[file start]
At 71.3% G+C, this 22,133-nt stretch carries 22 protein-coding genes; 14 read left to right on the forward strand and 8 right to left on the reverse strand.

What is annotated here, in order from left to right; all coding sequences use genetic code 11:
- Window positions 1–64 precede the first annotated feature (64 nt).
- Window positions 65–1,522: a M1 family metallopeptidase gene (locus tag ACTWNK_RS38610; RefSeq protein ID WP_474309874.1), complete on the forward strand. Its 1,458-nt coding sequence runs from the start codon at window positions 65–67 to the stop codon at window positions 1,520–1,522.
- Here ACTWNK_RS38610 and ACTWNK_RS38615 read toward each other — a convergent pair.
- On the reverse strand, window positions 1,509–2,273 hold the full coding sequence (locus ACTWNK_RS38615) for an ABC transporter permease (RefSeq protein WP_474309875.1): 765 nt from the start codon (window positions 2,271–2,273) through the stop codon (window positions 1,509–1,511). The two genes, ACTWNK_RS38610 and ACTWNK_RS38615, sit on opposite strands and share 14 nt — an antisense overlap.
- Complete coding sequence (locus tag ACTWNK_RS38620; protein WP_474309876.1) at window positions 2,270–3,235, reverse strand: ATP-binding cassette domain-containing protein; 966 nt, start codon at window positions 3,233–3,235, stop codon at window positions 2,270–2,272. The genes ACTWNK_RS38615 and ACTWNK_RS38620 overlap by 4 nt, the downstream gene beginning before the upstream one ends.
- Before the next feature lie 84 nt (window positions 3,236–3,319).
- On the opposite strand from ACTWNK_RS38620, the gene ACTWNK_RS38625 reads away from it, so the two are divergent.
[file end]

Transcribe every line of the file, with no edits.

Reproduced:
At 71.3% G+C, this 22,133-nt stretch carries 22 protein-coding genes; 14 read left to right on the forward strand and 8 right to left on the reverse strand.

What is annotated here, in order from left to right; all coding sequences use genetic code 11:
- Window positions 1–64 precede the first annotated feature (64 nt).
- Window positions 65–1,522: a M1 family metallopeptidase gene (locus tag ACTWNK_RS38610; RefSeq protein ID WP_474309874.1), complete on the forward strand. Its 1,458-nt coding sequence runs from the start codon at window positions 65–67 to the stop codon at window positions 1,520–1,522.
- Here ACTWNK_RS38610 and ACTWNK_RS38615 read toward each other — a convergent pair.
- On the reverse strand, window positions 1,509–2,273 hold the full coding sequence (locus ACTWNK_RS38615) for an ABC transporter permease (RefSeq protein WP_474309875.1): 765 nt from the start codon (window positions 2,271–2,273) through the stop codon (window positions 1,509–1,511). The two genes, ACTWNK_RS38610 and ACTWNK_RS38615, sit on opposite strands and share 14 nt — an antisense overlap.
- Complete coding sequence (locus tag ACTWNK_RS38620; protein WP_474309876.1) at window positions 2,270–3,235, reverse strand: ATP-binding cassette domain-containing protein; 966 nt, start codon at window positions 3,233–3,235, stop codon at window positions 2,270–2,272. The genes ACTWNK_RS38615 and ACTWNK_RS38620 overlap by 4 nt, the downstream gene beginning before the upstream one ends.
- Before the next feature lie 84 nt (window positions 3,236–3,319).
- On the opposite strand from ACTWNK_RS38620, the gene ACTWNK_RS38625 reads away from it, so the two are divergent.